Indiaspora and Agastya International Foundation celebrated esteemed mathematician Srinivasa Ramanujan at the Massachusetts Institute of Technology (MIT) on Thursday, April 20, 2023. The day began with a ribbon-cutting ceremony to unveil a bronze bust of Ramanujan that was donated to MIT by the Agastya International Foundation.
“Indian mathematicians have left an indelible legacy over the centuries, having developed some of the earliest mathematical concepts such as the decimal system, zero, and algebra,” said Indiaspora founder MR Rangaswami.
Indiaspora’s Executive Director, Sanjeev Joshipura, Indiaspora founder MR Rangaswami, renowned philanthropist Dr. Desh Deshpande, Padma Vibushan Dr. Vasudev Aatre, Head of the MIT Math Department Professor Michel Goemans, Indiaspora Board Member Professor Priya Natarajan, and Indiapsora friend Professor Ranu Boppana spoke briefly in the morning session acknowledging Ramanujan’s unparalleled stature, the importance of education, vital educational experiences and supportive institutions. There was a tour of the “South Asia and the Institute: Transformative Connections” exhibit. The campus events wrapped up with a screening of the movie The Man Who Knew Infinity, a biopic about Ramanujan’s life.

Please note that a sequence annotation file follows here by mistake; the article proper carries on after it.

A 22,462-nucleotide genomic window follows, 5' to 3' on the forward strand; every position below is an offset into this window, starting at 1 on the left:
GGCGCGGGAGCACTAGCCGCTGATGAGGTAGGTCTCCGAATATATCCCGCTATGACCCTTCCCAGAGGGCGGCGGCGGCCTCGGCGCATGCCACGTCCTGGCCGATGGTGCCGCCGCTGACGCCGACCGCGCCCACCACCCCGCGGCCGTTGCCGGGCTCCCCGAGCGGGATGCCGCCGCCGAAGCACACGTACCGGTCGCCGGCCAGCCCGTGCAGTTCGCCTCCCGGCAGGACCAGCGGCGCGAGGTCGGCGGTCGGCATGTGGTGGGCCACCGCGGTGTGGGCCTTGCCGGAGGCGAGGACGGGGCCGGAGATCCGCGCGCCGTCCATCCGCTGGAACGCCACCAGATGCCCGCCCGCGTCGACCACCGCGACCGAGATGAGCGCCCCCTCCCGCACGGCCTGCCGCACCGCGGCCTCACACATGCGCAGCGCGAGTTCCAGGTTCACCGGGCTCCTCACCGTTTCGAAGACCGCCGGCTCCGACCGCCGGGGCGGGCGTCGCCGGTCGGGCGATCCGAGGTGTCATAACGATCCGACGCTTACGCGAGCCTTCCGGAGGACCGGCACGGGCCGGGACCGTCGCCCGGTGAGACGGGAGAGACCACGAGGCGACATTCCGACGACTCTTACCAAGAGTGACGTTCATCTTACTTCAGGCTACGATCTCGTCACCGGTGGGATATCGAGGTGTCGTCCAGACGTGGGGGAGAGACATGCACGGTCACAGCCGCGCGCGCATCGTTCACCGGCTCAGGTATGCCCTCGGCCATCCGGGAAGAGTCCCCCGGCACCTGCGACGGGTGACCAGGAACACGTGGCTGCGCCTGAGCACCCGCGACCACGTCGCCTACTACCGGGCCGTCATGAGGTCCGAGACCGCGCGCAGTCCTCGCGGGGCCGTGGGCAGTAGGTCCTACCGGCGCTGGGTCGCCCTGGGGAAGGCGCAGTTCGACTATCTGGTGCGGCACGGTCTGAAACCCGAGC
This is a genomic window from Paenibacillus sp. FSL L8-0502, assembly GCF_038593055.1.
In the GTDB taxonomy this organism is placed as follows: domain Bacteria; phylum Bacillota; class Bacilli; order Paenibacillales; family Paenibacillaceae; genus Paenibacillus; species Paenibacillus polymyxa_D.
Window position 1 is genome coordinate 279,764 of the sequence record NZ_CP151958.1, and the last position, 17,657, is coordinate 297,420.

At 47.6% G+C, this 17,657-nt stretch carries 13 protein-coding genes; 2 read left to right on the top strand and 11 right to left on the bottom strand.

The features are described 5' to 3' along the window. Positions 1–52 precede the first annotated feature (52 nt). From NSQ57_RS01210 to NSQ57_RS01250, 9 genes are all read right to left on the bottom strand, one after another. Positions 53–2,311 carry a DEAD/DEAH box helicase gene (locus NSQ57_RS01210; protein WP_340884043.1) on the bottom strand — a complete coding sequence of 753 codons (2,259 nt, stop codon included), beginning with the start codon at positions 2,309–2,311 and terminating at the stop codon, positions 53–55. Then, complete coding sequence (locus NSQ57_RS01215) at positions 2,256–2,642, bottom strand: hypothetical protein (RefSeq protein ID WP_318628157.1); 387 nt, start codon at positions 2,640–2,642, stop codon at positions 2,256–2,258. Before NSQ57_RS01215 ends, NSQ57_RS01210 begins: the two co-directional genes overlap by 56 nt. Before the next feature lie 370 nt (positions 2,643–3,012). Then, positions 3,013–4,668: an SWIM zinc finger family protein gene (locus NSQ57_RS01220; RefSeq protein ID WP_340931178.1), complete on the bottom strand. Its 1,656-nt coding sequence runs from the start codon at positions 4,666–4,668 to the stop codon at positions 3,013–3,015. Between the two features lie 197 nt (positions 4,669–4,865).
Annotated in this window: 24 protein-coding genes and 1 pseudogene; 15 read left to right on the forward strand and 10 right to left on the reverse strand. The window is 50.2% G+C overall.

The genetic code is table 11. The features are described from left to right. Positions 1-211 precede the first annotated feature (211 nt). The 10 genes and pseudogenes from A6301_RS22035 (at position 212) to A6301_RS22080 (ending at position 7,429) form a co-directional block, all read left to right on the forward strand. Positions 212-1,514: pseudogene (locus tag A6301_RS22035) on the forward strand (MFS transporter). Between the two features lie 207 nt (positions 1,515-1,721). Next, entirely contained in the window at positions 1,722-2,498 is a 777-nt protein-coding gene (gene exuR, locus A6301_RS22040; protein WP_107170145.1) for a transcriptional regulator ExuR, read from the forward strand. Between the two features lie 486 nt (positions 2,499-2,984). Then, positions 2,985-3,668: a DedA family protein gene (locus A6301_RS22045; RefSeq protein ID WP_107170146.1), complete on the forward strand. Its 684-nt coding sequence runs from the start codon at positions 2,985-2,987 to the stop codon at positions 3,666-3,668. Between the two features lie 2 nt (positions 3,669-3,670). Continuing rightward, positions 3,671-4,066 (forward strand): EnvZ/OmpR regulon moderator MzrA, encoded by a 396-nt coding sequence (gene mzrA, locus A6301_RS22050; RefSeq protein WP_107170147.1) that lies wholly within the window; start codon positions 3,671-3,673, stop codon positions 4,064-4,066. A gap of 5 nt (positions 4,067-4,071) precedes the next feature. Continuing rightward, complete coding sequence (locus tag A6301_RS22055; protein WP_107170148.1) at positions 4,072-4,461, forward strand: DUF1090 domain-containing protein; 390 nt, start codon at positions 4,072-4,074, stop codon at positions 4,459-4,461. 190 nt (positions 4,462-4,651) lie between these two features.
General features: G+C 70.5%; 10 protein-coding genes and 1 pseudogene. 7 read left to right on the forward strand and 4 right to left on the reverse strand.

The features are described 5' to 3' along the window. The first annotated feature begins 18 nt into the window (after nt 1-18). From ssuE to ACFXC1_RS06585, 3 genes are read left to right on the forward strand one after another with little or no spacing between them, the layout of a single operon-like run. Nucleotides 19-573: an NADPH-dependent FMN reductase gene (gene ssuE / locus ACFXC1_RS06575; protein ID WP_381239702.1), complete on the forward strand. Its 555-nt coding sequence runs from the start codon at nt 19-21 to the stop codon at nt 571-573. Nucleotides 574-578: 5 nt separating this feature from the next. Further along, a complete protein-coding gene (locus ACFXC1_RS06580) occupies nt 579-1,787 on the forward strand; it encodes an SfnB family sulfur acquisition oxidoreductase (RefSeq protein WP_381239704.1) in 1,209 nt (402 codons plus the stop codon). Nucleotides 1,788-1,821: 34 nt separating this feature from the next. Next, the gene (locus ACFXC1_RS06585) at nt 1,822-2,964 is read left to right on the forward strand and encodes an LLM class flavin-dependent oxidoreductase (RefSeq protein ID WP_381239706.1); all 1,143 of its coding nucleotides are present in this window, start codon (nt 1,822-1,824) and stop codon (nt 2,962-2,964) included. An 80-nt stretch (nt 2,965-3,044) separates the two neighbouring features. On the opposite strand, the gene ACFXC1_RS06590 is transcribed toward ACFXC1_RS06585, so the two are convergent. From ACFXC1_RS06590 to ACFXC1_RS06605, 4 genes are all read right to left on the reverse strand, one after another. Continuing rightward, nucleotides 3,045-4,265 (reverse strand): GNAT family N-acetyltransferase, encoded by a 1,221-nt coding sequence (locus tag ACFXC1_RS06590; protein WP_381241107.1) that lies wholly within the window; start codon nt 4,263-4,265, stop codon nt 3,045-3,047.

There was a reception in the evening at The Royal Sonesta Hotel for Boston area Indiaspora community leaders. The inspiring session included a fireside chat with leading CEOs Reshma Kewalramani, MD FASN, and Niren Chaudhary and a panel with academics Priya Natarajan, Sunil Kumar (Tufts), Tarun Khanna and Sunand Bhattacharya.
The Tamil Nadu-born Ramanujan — who was only 32 when he died in 1920 — grew up in Kumbakonam, Tamil Nadu, in a one-room house he shared with five other family members. He had no formal education, and developed his theorems from his own discoveries. No one in his village or his state could understand his work; thus, the young mathematician started writing to professors at various colleges in England.
Sir Francis Spring, a civil engineer who worked in Madras, is credited with discovering Ramanujan, a clerk in his office. Spring sent the young mathematician’s work to GH Hardy at Cambridge University.
“He proved more theorems in one day than many of us do in one year,” the luminary Princeton mathematician Manjul Bhargava said, during a preview of a film based on Ramanujan’s life “The Man Who Knew Infinity.”
In 2010, the Agastya Foundation donated a bust to Cambridge University to memorialize Ramanujan at his alma mater. The Agastya Foundation has also gifted a bust of Ramanujan to TIFR’s Centre for Applicable Mathematics in Bangalore, and the Indian Institute of Technology – Madras, with the aim of inspiring and sparking creativity amongst young Indians.